The next September, Ed called and asked if I had time to go out to Minter with him. Though I’ve been going to Minter my whole life, this seemed a bit of an unusual request.  I agreed wondering what was up and we rode out to Greene acres. Ed wouldn’t tell me the reason for the trip, but it became apparent as we pulled into the pasture that we had littered with broken pumpkin the year before.  Throughout the pasture, a wild tangled web of green vines, yellow flowers, and green and orange pumpkins in various sizes and stages of ripeness had appeared. Nature had taken its course to plant and fertilize all those pumpkin seeds the cows had eaten and now Ed had his very own pumpkin patch.  He had noticed the growth about mid-summer and moved the cows into a different pasture so they wouldn’t trample the delicate leaves and vines. It was a sight to behold. All those pumpkins and the wild tangles of vines in the middle of that pasture gave me a new sense of what it means to behold the Kingdom of God.

Jesus says “those who abide in me and I them bear much fruit, because apart from me you can do nothing.”  He goes on to tell us that this is the way God is glorified, “the Father is glorified by this, that you bear much fruit and become my disciples.”  We might wonder what it means to abide in God, but I think it is pretty simple—we go to church, we get baptized, we take communion, and we are intentional about these things—we act like Christians.  The natural and creative order that is the Kingdom of God then draws us deeper into abiding in God and the process of creation can not help but produce fruits worthy of the kingdom.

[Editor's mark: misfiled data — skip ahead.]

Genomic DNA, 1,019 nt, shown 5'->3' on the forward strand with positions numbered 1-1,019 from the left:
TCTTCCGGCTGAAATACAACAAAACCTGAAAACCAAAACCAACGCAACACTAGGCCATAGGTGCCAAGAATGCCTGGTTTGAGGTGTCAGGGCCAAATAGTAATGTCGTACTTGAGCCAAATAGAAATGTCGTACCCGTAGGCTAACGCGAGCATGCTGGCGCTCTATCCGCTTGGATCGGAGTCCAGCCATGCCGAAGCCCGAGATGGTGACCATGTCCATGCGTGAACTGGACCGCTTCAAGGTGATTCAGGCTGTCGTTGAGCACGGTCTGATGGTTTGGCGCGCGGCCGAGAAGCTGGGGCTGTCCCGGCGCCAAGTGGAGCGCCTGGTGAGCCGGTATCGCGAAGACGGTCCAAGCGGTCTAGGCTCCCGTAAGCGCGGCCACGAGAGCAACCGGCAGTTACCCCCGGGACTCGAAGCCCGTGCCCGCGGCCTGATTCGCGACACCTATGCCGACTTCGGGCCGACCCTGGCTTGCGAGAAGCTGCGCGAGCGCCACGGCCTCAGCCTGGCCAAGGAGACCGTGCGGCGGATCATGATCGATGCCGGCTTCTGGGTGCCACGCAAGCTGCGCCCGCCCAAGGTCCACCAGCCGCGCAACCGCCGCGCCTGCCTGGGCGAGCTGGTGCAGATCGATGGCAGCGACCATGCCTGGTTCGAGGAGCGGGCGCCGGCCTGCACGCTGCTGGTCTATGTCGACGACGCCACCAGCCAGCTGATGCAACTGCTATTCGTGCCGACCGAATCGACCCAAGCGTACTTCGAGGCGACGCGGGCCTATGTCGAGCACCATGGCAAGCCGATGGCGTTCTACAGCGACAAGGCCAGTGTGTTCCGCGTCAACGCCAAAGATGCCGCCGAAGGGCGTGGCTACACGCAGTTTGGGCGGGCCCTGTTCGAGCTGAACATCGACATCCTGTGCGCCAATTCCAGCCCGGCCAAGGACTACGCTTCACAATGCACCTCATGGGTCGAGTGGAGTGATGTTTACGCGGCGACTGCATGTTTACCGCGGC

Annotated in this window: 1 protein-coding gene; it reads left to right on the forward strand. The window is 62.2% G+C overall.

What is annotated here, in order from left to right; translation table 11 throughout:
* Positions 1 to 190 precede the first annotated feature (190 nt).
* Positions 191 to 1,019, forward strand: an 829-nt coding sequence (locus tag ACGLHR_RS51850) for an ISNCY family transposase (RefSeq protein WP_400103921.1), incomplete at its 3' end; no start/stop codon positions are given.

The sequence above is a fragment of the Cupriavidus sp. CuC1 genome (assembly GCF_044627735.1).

Ed’s pumpkin patch and the church aren’t all that different.  They are fertile ground in which the vine and the branches—God and God’s people—can grow and be nourished by sun and rain, worship and service, so that they might flourish and bear the fruit that glorifies God—be it pumpkins or people.  We aren’t the agricultural people—deeply invested in the soil—which we once were. And I think in some ways that is to our detriment. Our understanding of what it means to bear fruit has become twisted and broken. We read this passage and get caught up in the pruning and cleansing language of judgment and pay less attention to the language of fruitfulness and how care and creation contributes to the glorification of God.  God is not glorified when we are condemning one another, but when we are nurturing and nourishing one another as disciples to bear much fruit. God is glorified when we are willing to enter into that annual cycle of pumpkins and vines and cows and creation otherwise known as relationships, baptisms, communion, and the church.